Gene Mutation Could Explain Variation in Cardiac Symptoms in Duchenne Muscular Dystrophy

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NGS technology has enabled researchers to epidemiologically analyze DNA sequences by quickly deciphering mass quantities of genetic information in a short amount of time. [Heart illustration: iStock/SvetaP DNA double helix: iStock/Kagenmi]

A gene mutation in the cystic fibrosis gene may explain why some people with Duchenne Muscular Dystrophy (DMD) experience cardiac problems at an earlier stage to others according to research from the University of Texas Southwestern Medical Center, which could help clinicians to better personalize treatment for these patients.

DMD is an X-linked genetic condition that causes progressive muscle weakness in those affected due to a failure to produce functional dystrophin, which normally protects muscle cells from damage. It affects one boy per 3500-5000 born worldwide.

There are various complications that can affect boys and young men with DMD, but these individuals often die from cardiomyopathy, when the heart muscle becomes weak, before the age of 35 years. Although cardiomyopathy eventually impacts all patients with DMD, there is considerable variation in the timing of its onset, the reasons for which were previously unknown.

Pradeep Mammen, M.D., is an associate professor in the department of internal medicine’s division of cardiology at the University of Texas Southwestern Medical Center. He and his colleagues decided to investigate the cardiac variation seen in those with DMD and assess whether there was a genetic explanation for the differences observed between individuals.

The team recruited 22 young men or boys with DMD and 12 female carriers of the condition to take part in the study, as although carriers do not have all the symptoms of DMD they do often develop cardiomyopathy. Different measures of cardiac health were taken from most participants (32 in total) and exome sequencing was used to search for variants that could be responsible for variation in cardiac symptoms in those with DMD.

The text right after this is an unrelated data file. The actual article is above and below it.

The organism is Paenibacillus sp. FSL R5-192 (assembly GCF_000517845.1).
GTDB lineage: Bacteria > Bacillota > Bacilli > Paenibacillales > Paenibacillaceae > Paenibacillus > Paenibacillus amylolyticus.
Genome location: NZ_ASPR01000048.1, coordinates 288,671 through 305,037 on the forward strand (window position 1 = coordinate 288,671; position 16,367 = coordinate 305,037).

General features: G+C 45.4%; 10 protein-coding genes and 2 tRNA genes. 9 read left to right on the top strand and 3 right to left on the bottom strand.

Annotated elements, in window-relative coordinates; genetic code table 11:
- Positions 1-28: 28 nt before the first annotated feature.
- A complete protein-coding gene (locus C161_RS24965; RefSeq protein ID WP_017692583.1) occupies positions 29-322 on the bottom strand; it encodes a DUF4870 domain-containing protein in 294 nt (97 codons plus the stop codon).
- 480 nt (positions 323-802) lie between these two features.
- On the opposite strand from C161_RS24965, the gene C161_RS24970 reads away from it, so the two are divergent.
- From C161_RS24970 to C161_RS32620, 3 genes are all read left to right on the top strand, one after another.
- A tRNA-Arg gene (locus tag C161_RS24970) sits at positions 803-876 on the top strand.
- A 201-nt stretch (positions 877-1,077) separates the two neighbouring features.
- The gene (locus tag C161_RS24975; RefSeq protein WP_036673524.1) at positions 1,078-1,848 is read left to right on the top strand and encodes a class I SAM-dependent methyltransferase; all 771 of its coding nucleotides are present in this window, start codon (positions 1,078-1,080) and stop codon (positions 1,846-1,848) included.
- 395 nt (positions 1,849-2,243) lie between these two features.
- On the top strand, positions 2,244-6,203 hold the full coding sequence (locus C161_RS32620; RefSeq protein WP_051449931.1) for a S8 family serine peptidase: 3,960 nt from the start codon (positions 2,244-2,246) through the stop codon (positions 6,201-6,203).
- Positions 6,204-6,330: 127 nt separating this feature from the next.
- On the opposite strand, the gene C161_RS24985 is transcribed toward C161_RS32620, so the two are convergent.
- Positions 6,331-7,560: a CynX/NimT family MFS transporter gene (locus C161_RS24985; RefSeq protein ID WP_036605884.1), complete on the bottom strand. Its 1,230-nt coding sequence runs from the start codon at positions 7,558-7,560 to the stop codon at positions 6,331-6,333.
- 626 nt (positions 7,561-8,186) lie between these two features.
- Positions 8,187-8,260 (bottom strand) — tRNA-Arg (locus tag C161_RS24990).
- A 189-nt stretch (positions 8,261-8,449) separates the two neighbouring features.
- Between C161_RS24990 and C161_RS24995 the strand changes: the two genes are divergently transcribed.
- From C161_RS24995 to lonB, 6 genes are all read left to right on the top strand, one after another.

Although the study was small, the researchers managed to identify a missense mutation in the CFTR gene that appeared to be linked to worse cardiac health in 5 individuals with DMD. These individuals all had reduced left ventricular ejection fraction – a sign of failing heart muscle – compared with 10 controls with DMD that did not have the CFTR variant.

The CFTR gene encodes proteins that help heart cells to stay healthy by regulating levels of carbon and other electrolytes that can enter and exit the cells and are needed for normal cell function. Notably, different mutations in this gene cause cystic fibrosis.

“Even with new strategies to treat these patients on the horizon, such as genome editing that could convert DMD to a less severe form known as Becker’s muscular dystrophy, cardiomyopathy will continue to be a patient’s most serious and life-ending consequence,” says Mammen. “Finding ways to help preserve heart function over time could offer new hope for patients with DMD.”

The team acknowledge their study was small and that further validation of the function of the CFTR variant is needed.

“Verification of these results would have important clinical implications, as genetic modifiers would need to be screened in all patients with DMD,” write the researchers in the Journal of the American Heart Association article describing the study.

“If the screening identifies a risk factor variant within the CFTR gene, aggressive guideline‐directed heart failure medical therapy should to be initiated at an early age.”

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